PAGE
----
There are two certainties on the North London football landscape at this time of the year and after Arsenal continued recent tradition by selling two of their best players days before the end of the transfer window, Tottenham chairman Daniel Levy has sprung into life to fulfil his part of this annual saga.
For the umpteenth August, the notoriously obstructive deal maker at the Spurs helm is positioning himself for a frantic final week of transfer activity. After months of posturing and bartering - two pastimes Levy appears to enjoy with a little too much relish – his grand plan is about to move into overdrive.
On a day that saw defender Sebastien Bassong end his miserable wait to play for a club that scrapped its reserve side long ago by joining Norwich, and popular centre-back Michael Dawson appear likely to follow him out of Spurs by joining QPR or Stoke, Levy emerged from his bunker to announce a deal that has been rumbling on for more than six months.
Levy started negotiating a deal to sign Emmanuel Adebayor from Manchester City at the turn of the year, with the transfer apparently set to be sealed in unfamiliarly speedy fashion at the conclusion of the 2011-12 season. However, Harry Redknapp's improbable sacking, combined with Adebyaor's unpalatable demands for a 'loyalty bonus' as he was forced to terminate his near £180,000-a-week contract at Manchester City, halted the deal's completion.
The confusion meant new Spurs boss Andre Villas-Boas started the Premier League season with just one senior striker in Jermain Defoe, with Saturday's defeat at Newcastle reviving memories of a start to last season that ultimately cost Levy and Tottenham so much.
It was the furore over the future of midfielder Luka Modric that undermined Redknapp's plans 12 months ago and only when Levy belatedly finished his transfer dealings did Spurs emerge as the third best team in the Premier League. The trouble was, they had given their rivals a two-game head start and ended up missing out on Champions League qualification by a fraction.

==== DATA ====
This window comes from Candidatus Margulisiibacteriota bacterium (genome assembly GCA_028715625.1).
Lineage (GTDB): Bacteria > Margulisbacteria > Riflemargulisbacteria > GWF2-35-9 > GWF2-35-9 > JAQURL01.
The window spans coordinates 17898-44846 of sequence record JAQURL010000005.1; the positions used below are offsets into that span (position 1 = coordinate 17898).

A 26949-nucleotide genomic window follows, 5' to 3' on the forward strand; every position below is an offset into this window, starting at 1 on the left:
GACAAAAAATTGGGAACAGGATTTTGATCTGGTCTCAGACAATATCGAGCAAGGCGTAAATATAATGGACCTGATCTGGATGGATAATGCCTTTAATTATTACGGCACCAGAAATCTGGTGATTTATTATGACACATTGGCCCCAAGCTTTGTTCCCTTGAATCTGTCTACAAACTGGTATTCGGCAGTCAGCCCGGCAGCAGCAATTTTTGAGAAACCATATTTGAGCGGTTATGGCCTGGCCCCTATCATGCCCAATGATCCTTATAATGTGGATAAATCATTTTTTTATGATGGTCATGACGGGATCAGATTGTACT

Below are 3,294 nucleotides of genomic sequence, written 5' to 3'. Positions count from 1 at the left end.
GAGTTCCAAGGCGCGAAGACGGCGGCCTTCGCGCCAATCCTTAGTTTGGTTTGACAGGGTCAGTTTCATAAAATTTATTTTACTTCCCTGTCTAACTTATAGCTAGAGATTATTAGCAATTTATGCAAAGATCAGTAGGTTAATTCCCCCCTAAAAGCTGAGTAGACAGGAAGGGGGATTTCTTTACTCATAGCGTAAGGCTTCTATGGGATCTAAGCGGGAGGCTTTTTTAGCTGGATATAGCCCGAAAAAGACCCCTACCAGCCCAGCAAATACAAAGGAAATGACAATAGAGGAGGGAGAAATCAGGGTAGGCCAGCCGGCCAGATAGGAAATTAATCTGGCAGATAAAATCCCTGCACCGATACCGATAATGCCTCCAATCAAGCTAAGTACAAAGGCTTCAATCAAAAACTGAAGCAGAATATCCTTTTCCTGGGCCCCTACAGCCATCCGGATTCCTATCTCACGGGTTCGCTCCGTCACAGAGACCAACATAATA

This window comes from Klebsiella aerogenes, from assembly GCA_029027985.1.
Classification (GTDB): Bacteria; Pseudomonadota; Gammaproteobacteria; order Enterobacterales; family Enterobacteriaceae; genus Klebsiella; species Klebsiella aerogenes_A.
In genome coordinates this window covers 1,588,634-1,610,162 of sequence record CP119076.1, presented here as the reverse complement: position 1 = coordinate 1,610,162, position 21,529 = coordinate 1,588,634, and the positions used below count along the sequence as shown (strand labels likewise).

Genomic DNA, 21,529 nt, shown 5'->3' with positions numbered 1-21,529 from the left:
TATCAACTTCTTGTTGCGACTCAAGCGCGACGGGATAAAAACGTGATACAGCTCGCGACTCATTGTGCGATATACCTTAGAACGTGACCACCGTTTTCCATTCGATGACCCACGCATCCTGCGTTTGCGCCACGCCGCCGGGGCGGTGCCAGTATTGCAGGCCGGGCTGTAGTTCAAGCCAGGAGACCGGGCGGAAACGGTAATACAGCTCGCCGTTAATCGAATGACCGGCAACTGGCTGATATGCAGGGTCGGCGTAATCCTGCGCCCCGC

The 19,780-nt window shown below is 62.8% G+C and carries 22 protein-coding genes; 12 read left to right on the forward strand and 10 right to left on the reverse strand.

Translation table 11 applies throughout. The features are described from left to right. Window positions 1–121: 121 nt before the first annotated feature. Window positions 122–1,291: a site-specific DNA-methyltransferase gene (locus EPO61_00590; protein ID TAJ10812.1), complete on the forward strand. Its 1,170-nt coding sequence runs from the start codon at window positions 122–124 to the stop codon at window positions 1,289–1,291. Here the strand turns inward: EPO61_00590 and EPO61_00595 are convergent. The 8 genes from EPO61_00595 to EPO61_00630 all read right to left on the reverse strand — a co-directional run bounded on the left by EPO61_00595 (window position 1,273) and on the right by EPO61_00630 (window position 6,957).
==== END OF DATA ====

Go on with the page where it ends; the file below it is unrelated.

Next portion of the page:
Now history is repeating itself, as Modric's future still floats in the air just days before the transfer window slams shut, amid rumours emerging that Chelsea have renewed their interest in the Croatian who they made a concerted effort to sign last summer.
Modric and Levy favour doing business with long-time suitors Real Madrid and this remains the most likely option, yet the prolonged nature of the deal has weakened the club's hand to replace Modric and now Premier League points are already being lost.
The quartet of Heurelho Gomes, Tom Huddlestone, David Bentley and Giovani dos Santos could all be caught up in Levy-style negotiations as they look to engineer a route out of Tottenham in coming days, while transfer targets will also be faced with a potential employer who is as famous for obstructing a transfer as he is concluding one.
"This Spurs chairman tries to make himself famous in the world of football, but this isn't the way to do it", suggested Croatia coach Igor Stimac when discussing the Modric impasse, though such criticism will not ruffle the feathers of a bullish financier who appears to relish the jostle of the transfer circus.
Levy will argue with some justification that his reluctance to sell players without months of negotiations can reap dividends, with the stunning £50 million extracted from Manchester United for the sales of Dimitar Berbatov and Michael Carrick in recent years evidence that his patience can lead to increased sale prices.
However, his legendary intransigence has already hampered Villas-Boas's bid to stamp his authority on the club and if Tottenham are to fall short of their expectations this summer, the chairman devising their vision may have even bigger questions to answer than the manager he has staked his reputation on.